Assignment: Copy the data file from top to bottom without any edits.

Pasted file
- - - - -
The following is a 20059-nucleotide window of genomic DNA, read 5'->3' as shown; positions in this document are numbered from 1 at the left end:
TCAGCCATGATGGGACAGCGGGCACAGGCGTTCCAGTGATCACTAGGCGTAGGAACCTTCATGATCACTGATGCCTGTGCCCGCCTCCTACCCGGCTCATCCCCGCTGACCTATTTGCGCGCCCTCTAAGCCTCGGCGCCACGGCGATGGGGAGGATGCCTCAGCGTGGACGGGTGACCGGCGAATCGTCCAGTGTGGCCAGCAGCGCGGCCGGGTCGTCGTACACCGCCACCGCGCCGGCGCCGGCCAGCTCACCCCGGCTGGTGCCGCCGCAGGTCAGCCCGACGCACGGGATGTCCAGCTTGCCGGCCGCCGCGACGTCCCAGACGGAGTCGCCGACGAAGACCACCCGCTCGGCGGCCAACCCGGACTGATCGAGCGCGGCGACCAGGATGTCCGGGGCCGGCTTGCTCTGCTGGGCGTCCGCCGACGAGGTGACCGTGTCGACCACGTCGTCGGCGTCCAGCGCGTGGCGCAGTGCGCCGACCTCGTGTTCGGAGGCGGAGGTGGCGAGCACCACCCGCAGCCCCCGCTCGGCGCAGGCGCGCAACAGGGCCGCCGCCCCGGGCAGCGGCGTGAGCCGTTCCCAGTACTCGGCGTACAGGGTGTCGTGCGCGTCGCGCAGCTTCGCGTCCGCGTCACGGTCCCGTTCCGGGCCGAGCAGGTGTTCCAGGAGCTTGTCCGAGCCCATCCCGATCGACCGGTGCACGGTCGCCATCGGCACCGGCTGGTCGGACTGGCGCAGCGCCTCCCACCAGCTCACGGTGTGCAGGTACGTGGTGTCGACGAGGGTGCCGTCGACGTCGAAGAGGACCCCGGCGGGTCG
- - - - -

The following is a 20059-nucleotide window of genomic DNA, read 5'->3' as shown; positions in this document are numbered from 1 at the left end:
TCAGCCATGATGGGACAGCGGGCACAGGCGTTCCAGTGATCACTAGGCGTAGGAACCTTCATGATCACTGATGCCTGTGCCCGCCTCCTACCCGGCTCATCCCCGCTGACCTATTTGCGCGCCCTCTAAGCCTCGGCGCCACGGCGATGGGGAGGATGCCTCAGCGTGGACGGGTGACCGGCGAATCGTCCAGTGTGGCCAGCAGCGCGGCCGGGTCGTCGTACACCGCCACCGCGCCGGCGCCGGCCAGCTCACCCCGGCTGGTGCCGCCGCAGGTCAGCCCGACGCACGGGATGTCCAGCTTGCCGGCCGCCGCGACGTCCCAGACGGAGTCGCCGACGAAGACCACCCGCTCGGCGGCCAACCCGGACTGATCGAGCGCGGCGACCAGGATGTCCGGGGCCGGCTTGCTCTGCTGGGCGTCCGCCGACGAGGTGACCGTGTCGACCACGTCGTCGGCGTCCAGCGCGTGGCGCAGTGCGCCGACCTCGTGTTCGGAGGCGGAGGTGGCGAGCACCACCCGCAGCCCCCGCTCGGCGCAGGCGCGCAACAGGGCCGCCGCCCCGGGCAGCGGCGTGAGCCGTTCCCAGTACTCGGCGTACAGGGTGTCGTGCGCGTCGCGCAGCTTCGCGTCCGCGTCACGGTCCCGTTCCGGGCCGAGCAGGTGTTCCAGGAGCTTGTCCGAGCCCATCCCGATCGACCGGTGCACGGTCGCCATCGGCACCGGCTGGTCGGACTGGCGCAGCGCCTCCCACCAGCTCACGGTGTGCAGGTACGTGGTGTCGACGAGGGTGCCGTCGACGTCGAAGAGGACCCCGGCGGGTCG